In other words, Jaa has pulled a Dave Chappelle. Chappelle is the popular American comedian who, at the height of his fame, abruptly walked off the set of his hit Comedy Central series in 2005 to retreat in South Africa. He eventually cited stress and disagreements with the show’s producers as reasons.

What makes this situation far worse is that Jaa was the star and the director of a feature film so all production literally ground to a halt. Making matters worse, other sources in Thailand are suggesting that Jaa ran the film way over budget. I haven’t confirmed these numbers but the roughly $2.7 million budget approved by the investors may have swelled to as much as $8 million.

Additional rumors suggest misuse of the budget and frustration from Jaa over his contract.

As an outside observer, it looks to me like Jaa took on too much responsibility too quickly and at the wrong time. Unlike many of his Hong Kong peers, Jaa has had a very short rise to superstardom in an industry that lacks the same mature support network of Hong Kong’s once thriving action filmmaking community. It took over 20 years and dozens of movies for Jackie Chan and Sammo Hung to reach the level of international fame that Jaa has managed to claim after only starring in a few movies. Years of working alongside dozens of equally talented stunt actors and filmmakers gave the Hong Kong stars all the time they needed to learn, not only the craft of filmmaking but also the business of it.

It’s still too early and there is still too little information to accurately project how this will all shake out. It looks fairly certain that ONG BAK 2 will be completed but what becomes of it is anyone’s guess. Uncertainty like this is like the plague to potential buyers. It’s going to hurt overseas sales and distribution.

Artistically speaking, the film will not be the same once Pinkaew gets his hands on it. I can’t say if it will be worse or better. However, that promo footage showed tremendous potential for Jaa to surpass Pinkaew as an action director. Then again, Jaa’s current actions cast doubt on how much involvement he had with the creation of that promo.

If Jaa wasn’t up to the task of directing and starring I just wish he would have had the good judgment to say something before accepting the task. When offered the chance to direct a big screen version of THE GREEN HORNET, Kevin Smith wisely admitted the limits of his directing ability and bowed out graciously instead of getting in over his head.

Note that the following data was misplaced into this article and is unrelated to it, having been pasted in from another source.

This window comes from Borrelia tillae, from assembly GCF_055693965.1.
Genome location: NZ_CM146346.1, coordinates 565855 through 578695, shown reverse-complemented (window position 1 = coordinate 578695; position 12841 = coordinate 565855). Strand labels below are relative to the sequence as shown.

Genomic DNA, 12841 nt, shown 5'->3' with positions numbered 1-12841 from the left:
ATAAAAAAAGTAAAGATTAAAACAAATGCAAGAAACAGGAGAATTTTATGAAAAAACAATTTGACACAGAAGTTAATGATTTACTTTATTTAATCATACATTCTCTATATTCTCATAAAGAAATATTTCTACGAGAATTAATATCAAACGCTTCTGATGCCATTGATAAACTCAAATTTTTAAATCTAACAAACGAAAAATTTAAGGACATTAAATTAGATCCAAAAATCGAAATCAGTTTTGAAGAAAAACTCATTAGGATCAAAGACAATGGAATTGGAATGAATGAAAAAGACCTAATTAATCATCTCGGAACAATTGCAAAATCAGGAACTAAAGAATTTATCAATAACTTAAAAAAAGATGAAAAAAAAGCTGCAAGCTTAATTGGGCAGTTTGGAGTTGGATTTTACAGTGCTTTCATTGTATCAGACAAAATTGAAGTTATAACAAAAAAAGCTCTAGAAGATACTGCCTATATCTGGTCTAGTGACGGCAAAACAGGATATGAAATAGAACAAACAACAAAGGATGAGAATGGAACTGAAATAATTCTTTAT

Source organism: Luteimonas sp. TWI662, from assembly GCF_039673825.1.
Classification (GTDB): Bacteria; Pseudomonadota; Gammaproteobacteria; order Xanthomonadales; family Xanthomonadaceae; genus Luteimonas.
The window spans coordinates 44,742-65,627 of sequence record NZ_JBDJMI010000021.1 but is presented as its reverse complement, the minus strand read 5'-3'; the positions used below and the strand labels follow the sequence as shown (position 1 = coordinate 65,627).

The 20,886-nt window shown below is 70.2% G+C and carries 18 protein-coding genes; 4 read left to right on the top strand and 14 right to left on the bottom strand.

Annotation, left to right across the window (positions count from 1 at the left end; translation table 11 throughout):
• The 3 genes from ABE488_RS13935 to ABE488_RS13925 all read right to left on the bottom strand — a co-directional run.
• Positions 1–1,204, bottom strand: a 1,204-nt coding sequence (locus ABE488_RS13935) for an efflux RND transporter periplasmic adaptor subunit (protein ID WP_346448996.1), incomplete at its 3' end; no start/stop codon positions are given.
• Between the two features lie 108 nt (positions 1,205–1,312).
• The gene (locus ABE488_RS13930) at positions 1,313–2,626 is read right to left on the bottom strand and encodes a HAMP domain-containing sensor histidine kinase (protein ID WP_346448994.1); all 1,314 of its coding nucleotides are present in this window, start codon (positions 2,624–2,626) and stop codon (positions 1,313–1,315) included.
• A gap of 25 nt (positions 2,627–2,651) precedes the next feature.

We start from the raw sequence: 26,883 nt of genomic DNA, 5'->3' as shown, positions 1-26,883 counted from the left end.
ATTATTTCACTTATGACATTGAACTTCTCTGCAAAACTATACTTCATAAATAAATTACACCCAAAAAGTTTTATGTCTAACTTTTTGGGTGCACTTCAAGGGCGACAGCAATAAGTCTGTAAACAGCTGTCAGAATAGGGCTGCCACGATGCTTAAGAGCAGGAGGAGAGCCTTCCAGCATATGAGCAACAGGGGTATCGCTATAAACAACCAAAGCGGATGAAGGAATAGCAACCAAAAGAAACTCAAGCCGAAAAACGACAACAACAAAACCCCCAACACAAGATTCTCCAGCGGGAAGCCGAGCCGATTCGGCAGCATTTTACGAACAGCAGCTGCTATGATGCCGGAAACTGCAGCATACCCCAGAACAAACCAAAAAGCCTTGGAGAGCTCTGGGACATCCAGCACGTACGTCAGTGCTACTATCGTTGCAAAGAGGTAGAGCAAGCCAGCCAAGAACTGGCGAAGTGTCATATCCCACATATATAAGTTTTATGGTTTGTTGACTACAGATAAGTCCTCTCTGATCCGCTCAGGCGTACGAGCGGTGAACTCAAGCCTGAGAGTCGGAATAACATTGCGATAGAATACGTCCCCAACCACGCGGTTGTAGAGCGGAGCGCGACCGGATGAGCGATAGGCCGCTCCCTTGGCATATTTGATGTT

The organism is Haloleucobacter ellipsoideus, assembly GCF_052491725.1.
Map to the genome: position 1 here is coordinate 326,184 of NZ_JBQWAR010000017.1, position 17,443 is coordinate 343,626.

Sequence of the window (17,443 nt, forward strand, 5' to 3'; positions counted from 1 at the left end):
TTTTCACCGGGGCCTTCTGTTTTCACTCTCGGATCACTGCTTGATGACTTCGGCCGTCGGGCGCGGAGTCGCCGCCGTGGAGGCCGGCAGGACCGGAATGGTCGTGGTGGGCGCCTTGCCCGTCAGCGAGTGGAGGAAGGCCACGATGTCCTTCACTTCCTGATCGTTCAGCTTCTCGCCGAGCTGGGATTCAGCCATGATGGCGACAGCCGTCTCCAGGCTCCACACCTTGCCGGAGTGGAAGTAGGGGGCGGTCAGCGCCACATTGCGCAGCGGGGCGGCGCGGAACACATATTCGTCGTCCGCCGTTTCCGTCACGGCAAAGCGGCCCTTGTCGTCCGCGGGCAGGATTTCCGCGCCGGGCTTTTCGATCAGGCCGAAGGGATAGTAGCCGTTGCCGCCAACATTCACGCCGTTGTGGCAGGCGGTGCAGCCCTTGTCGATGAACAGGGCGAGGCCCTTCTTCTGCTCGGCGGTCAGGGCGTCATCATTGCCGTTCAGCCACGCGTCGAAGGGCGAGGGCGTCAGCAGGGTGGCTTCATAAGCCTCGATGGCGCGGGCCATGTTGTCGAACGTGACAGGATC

Yet even the best directors stumble. Terry Gilliam, one of the most gifted filmmakers of our time has had production nightmares throughout his career, none worse than the disaster that befell his ill-fated take on “Don Quixote.”

Unfortunately, this current situation with Tony Jaa could be career ending for a number of reasons. Investors will be less likely to back him now while overseas distributors will be even more cautious. Likewise, you can’t walk out on hundreds of people all depending on you and not expect to garner some ill will. I doubt he wants his action film career to end and certainly none of the millions of fans he has around the world do.

We can only hope that this situation will get sorted out and Jaa gets his head screwed back on. He’s still the best martial arts star of his generation and it would be a shame to see his talents thrown away due to lack of stress and financial management. I’ve long been concerned about the level of support he’s receiving in Thailand. There are undoubtedly a lot of good people working in the industry there but I wonder if its time for Jaa to move on to Hollywood where his action might get dumbed down but at least he’ll have enough support and guidance to carry on. He could always take that experience back to Thailand, much as Yuen Woo-ping and Jet Li have done.


UPDATE: Tony Jaa came out of hiding for the first time since walking off the set of ONG BAK 2 to give a tearful interview for local Thai TV where he said that he was ready to return to work. Meanwhile, local tabloids are having a pitiful field day with the unfolding drama by latching onto rumors that Jaa is obsessed with black magic. The star actually had to address these rumors and deny them during the interview. Blogging on the interview, Wise Kwai’s Thai Film Journal calls it a soap opera and says, “it’s painful to see [Jaa] like this.”